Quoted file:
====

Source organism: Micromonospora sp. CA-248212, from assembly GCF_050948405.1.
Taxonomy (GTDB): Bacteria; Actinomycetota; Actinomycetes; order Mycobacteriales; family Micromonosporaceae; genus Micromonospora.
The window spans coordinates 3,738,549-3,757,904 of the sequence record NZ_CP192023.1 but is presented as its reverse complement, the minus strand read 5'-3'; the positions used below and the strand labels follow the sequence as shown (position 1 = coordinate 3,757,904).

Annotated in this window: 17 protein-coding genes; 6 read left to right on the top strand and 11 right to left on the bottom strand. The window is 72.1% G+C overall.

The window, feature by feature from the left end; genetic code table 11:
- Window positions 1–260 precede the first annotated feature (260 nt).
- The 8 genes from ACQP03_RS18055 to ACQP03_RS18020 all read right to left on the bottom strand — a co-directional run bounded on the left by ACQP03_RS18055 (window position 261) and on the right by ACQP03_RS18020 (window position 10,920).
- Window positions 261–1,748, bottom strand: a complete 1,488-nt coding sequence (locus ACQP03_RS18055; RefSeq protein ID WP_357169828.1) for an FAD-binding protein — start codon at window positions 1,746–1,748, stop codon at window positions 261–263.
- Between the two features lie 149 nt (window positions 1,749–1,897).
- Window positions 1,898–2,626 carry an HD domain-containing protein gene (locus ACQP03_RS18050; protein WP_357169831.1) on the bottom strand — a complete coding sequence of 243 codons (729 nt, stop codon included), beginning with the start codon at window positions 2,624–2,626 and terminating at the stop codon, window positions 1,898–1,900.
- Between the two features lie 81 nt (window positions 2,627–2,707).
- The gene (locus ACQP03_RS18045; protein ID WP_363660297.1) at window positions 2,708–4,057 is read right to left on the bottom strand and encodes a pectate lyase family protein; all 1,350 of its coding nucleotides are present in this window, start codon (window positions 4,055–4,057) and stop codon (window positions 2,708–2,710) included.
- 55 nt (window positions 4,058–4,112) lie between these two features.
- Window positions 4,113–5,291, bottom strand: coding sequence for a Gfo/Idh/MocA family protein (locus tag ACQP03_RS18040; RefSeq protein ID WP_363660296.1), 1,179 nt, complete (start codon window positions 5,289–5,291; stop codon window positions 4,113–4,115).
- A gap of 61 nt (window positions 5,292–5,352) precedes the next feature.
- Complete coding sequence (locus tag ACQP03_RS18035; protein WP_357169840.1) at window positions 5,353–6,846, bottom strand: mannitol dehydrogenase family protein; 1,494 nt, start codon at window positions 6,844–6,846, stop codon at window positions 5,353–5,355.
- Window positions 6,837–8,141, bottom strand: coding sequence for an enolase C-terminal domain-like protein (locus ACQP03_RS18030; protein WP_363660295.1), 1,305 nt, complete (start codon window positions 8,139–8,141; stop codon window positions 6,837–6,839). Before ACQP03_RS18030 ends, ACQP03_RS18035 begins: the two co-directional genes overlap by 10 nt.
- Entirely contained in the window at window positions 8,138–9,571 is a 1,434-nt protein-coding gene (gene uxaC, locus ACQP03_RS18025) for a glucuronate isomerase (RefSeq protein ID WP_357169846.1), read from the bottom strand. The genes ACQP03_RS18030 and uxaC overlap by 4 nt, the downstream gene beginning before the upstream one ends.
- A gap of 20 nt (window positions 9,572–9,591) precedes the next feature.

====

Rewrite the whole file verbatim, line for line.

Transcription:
Source organism: Micromonospora sp. CA-248212, from assembly GCF_050948405.1.
Taxonomy (GTDB): Bacteria; Actinomycetota; Actinomycetes; order Mycobacteriales; family Micromonosporaceae; genus Micromonospora.
The window spans coordinates 3,738,549-3,757,904 of the sequence record NZ_CP192023.1 but is presented as its reverse complement, the minus strand read 5'-3'; the positions used below and the strand labels follow the sequence as shown (position 1 = coordinate 3,757,904).

Annotated in this window: 17 protein-coding genes; 6 read left to right on the top strand and 11 right to left on the bottom strand. The window is 72.1% G+C overall.

The window, feature by feature from the left end; genetic code table 11:
- Window positions 1–260 precede the first annotated feature (260 nt).
- The 8 genes from ACQP03_RS18055 to ACQP03_RS18020 all read right to left on the bottom strand — a co-directional run bounded on the left by ACQP03_RS18055 (window position 261) and on the right by ACQP03_RS18020 (window position 10,920).
- Window positions 261–1,748, bottom strand: a complete 1,488-nt coding sequence (locus ACQP03_RS18055; RefSeq protein ID WP_357169828.1) for an FAD-binding protein — start codon at window positions 1,746–1,748, stop codon at window positions 261–263.
- Between the two features lie 149 nt (window positions 1,749–1,897).
- Window positions 1,898–2,626 carry an HD domain-containing protein gene (locus ACQP03_RS18050; protein WP_357169831.1) on the bottom strand — a complete coding sequence of 243 codons (729 nt, stop codon included), beginning with the start codon at window positions 2,624–2,626 and terminating at the stop codon, window positions 1,898–1,900.
- Between the two features lie 81 nt (window positions 2,627–2,707).
- The gene (locus ACQP03_RS18045; protein ID WP_363660297.1) at window positions 2,708–4,057 is read right to left on the bottom strand and encodes a pectate lyase family protein; all 1,350 of its coding nucleotides are present in this window, start codon (window positions 4,055–4,057) and stop codon (window positions 2,708–2,710) included.
- 55 nt (window positions 4,058–4,112) lie between these two features.
- Window positions 4,113–5,291, bottom strand: coding sequence for a Gfo/Idh/MocA family protein (locus tag ACQP03_RS18040; RefSeq protein ID WP_363660296.1), 1,179 nt, complete (start codon window positions 5,289–5,291; stop codon window positions 4,113–4,115).
- A gap of 61 nt (window positions 5,292–5,352) precedes the next feature.
- Complete coding sequence (locus tag ACQP03_RS18035; protein WP_357169840.1) at window positions 5,353–6,846, bottom strand: mannitol dehydrogenase family protein; 1,494 nt, start codon at window positions 6,844–6,846, stop codon at window positions 5,353–5,355.
- Window positions 6,837–8,141, bottom strand: coding sequence for an enolase C-terminal domain-like protein (locus ACQP03_RS18030; protein WP_363660295.1), 1,305 nt, complete (start codon window positions 8,139–8,141; stop codon window positions 6,837–6,839). Before ACQP03_RS18030 ends, ACQP03_RS18035 begins: the two co-directional genes overlap by 10 nt.
- Entirely contained in the window at window positions 8,138–9,571 is a 1,434-nt protein-coding gene (gene uxaC, locus ACQP03_RS18025) for a glucuronate isomerase (RefSeq protein ID WP_357169846.1), read from the bottom strand. The genes ACQP03_RS18030 and uxaC overlap by 4 nt, the downstream gene beginning before the upstream one ends.
- A gap of 20 nt (window positions 9,572–9,591) precedes the next feature.